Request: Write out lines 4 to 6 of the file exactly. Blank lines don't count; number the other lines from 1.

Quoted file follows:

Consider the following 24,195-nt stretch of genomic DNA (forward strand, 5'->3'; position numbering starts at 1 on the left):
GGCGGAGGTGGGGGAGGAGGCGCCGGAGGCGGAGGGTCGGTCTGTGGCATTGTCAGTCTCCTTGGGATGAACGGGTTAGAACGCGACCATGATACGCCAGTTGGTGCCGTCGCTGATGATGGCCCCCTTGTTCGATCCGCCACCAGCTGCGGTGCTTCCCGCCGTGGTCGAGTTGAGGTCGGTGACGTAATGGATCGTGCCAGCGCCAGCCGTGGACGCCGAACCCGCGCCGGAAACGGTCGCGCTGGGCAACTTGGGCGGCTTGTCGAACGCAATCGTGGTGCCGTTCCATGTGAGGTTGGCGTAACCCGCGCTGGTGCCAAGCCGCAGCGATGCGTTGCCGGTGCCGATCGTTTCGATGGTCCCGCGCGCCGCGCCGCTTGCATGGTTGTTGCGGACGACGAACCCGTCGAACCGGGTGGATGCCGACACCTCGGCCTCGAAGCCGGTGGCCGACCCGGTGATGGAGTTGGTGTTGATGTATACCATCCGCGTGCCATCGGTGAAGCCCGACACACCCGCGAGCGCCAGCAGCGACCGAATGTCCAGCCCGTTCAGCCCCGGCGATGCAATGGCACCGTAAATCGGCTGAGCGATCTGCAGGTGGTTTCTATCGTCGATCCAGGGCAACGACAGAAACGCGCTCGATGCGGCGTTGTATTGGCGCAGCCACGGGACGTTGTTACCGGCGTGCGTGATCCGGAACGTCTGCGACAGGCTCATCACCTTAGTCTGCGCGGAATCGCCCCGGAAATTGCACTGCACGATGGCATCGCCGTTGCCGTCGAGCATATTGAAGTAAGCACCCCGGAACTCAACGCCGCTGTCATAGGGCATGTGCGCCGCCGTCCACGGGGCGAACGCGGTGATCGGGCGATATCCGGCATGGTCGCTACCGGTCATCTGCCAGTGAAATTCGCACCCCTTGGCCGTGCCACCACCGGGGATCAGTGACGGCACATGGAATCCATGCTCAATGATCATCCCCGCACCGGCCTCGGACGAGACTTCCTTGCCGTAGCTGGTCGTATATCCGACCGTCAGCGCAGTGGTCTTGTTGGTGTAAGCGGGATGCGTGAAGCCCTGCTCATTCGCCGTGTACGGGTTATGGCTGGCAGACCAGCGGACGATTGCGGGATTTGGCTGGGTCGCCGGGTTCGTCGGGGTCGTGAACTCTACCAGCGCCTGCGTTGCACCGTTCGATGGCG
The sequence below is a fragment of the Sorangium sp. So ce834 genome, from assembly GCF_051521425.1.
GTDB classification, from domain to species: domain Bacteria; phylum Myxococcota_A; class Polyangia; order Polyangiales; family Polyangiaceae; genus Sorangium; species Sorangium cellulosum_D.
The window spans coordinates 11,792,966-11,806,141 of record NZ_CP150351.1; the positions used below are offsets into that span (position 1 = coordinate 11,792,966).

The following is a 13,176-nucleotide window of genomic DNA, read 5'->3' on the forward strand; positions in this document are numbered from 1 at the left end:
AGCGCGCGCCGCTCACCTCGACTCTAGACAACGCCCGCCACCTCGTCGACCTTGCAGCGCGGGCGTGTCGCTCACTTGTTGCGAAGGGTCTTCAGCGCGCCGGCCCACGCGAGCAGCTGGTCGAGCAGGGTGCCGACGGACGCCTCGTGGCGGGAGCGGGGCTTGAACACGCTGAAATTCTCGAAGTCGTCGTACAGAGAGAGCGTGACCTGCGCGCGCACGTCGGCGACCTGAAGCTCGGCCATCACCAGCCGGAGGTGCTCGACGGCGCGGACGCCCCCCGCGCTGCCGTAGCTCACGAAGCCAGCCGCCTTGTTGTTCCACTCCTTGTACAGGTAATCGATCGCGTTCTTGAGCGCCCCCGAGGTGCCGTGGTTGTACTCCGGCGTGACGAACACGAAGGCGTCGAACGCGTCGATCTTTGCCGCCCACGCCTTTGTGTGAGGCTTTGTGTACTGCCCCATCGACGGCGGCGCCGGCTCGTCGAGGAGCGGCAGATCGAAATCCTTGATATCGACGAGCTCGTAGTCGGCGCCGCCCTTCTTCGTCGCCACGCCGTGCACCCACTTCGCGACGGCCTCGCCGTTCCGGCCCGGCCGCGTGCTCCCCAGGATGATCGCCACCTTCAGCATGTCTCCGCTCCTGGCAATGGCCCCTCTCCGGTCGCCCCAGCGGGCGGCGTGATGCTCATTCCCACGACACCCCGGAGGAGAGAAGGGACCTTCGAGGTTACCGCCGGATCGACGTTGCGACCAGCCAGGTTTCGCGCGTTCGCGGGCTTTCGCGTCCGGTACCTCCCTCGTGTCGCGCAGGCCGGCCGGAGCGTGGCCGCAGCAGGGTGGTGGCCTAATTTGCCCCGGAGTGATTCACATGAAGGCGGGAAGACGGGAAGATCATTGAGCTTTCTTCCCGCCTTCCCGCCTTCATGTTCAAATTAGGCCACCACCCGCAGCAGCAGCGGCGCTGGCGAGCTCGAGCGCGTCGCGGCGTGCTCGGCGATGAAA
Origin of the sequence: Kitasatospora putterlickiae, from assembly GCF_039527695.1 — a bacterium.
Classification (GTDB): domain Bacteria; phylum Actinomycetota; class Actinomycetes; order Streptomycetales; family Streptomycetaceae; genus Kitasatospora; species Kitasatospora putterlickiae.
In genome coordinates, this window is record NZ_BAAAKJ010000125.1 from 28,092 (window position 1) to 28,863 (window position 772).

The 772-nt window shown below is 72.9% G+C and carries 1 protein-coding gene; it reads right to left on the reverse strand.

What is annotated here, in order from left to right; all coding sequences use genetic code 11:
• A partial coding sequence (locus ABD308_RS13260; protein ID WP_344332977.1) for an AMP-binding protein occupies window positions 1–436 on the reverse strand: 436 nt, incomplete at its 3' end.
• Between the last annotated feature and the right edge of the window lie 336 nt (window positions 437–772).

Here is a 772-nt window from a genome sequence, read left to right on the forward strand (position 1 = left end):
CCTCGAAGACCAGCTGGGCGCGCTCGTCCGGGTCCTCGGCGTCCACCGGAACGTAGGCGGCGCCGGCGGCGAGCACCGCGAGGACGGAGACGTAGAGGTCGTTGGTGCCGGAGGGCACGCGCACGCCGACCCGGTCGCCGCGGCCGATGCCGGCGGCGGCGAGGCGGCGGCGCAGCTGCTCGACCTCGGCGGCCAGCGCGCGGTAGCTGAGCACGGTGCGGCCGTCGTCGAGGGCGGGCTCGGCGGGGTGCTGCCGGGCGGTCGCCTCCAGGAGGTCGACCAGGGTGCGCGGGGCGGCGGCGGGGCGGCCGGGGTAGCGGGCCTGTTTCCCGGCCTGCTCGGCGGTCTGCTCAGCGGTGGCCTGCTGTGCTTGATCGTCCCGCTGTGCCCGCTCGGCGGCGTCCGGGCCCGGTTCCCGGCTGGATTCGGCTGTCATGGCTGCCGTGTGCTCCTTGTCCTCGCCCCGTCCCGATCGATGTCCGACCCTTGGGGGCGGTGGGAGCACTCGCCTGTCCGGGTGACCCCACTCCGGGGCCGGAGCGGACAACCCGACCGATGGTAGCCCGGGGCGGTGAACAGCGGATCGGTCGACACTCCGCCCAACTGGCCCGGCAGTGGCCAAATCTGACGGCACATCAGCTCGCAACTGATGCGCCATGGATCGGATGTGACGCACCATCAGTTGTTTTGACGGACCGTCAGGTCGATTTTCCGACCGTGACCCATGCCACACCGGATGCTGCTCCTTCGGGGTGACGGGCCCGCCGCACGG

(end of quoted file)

GTDB classification, from domain to species: domain Bacteria; phylum Myxococcota_A; class Polyangia; order Polyangiales; family Polyangiaceae; genus Sorangium; species Sorangium cellulosum_D.
The window spans coordinates 11,792,966-11,806,141 of record NZ_CP150351.1; the positions used below are offsets into that span (position 1 = coordinate 11,792,966).

The following is a 13,176-nucleotide window of genomic DNA, read 5'->3' on the forward strand; positions in this document are numbered from 1 at the left end: